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  • Kenro YATAKE, Takuya KATAYAMA
    Volume 26 (2009) Issue 1 Pages 1_111-1_126
    Released: March 27, 2009
    JOURNALS FREE ACCESS
    This paper reports on an experiment to verify UML models of a firewall server using Object-Oriented model verification tool ObjectLogic. ObjectLogic enables the verification of method pre- and post-conditions and invariants in the HOL theorem prover. In the experiment, we defined the method which performs packet filtering by sequence diagrams and verified that they satisfy the requirements defined by OCL constraints in HOL. In this paper, we discuss the effectiveness of applying theorem proving to practical systems.
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  • Masanori SAKAKIBARA, Kohei SAKURAI, Seiichi KOMIYA
    Volume 26 (2009) Issue 1 Pages 1_127-1_138
    Released: March 27, 2009
    JOURNALS FREE ACCESS
    Assertions are used for unit testing in Object-Oriented Programming. With assertions, tester compares with an expected value the result of a test execution which is obtained by referring to the object containing its result in the object being tested. Therefore, there is a problem that test classes described as testing code depend strongly on the unnecessary objects which are not of concern to unit testing. In this work we developed an assertion mechanism which traverses objects automatically in order to eliminate the dependency from/to such unnecessary objects. Furthermore, we performed experiments on open source products, and confirmed that using this assertion mechanism decreases the coupling between a test class and other classes.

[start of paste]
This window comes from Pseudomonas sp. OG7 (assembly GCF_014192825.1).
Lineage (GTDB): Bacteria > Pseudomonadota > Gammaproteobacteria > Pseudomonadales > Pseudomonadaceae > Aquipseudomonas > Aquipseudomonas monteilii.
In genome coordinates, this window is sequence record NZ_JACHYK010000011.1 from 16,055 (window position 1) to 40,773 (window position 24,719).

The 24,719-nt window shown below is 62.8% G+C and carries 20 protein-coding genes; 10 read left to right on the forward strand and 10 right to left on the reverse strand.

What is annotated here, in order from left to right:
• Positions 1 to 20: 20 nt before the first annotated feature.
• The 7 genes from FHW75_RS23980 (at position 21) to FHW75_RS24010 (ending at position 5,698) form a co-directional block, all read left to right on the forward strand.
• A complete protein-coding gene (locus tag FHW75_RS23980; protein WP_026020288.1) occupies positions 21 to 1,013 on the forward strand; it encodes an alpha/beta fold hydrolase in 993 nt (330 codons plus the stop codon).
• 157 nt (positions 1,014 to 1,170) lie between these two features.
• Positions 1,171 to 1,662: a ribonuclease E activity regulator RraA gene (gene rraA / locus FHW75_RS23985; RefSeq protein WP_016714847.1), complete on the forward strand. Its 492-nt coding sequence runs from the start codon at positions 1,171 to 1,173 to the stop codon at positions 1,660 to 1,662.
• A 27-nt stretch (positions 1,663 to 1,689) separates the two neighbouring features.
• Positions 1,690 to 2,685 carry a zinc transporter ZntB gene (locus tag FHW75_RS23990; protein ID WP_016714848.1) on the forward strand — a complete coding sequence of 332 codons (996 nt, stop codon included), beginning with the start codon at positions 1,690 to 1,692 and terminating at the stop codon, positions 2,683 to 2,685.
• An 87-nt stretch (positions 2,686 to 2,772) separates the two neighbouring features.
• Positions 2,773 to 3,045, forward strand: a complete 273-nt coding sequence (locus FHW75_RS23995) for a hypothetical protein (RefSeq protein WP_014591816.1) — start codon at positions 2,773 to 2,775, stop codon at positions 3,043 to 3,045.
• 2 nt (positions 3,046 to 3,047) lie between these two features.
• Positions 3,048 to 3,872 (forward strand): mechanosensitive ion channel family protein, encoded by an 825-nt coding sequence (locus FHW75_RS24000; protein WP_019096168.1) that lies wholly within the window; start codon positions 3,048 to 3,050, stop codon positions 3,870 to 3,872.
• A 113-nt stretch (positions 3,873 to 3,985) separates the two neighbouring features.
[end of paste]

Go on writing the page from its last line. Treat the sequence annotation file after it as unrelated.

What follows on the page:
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  • Yuhki KAMIJIMA, Eijiro SUMII
    Volume 26 (2009) Issue 1 Pages 1_139-1_154
    Released: March 27, 2009
    JOURNALS FREE ACCESS
    We implemented a translator from a subset of C to Java that guarantees safety. For such translation, we need to emulate C's pointer arithmetics in Java. We thus defined Java classes to represent C's pointers and memory blocks. Next, we defined translation rules which use these classes, and implemented a translator following the rules. We also need to translate integers as pointers, because they can be cast to each other in C. However, representing all integers as pointers incurs too much overhead. We therefore implemented optimizations, including a data flow analysis for translating C's integer variables (to which no pointers are assigned) to Java's integer variables. We conducted experiments with 9 benchmark programs. Without optimizations, the translated programs were 3.3–585 times slower than the original C programs. After the optimizations, those numbers improved to 1.3–5.9.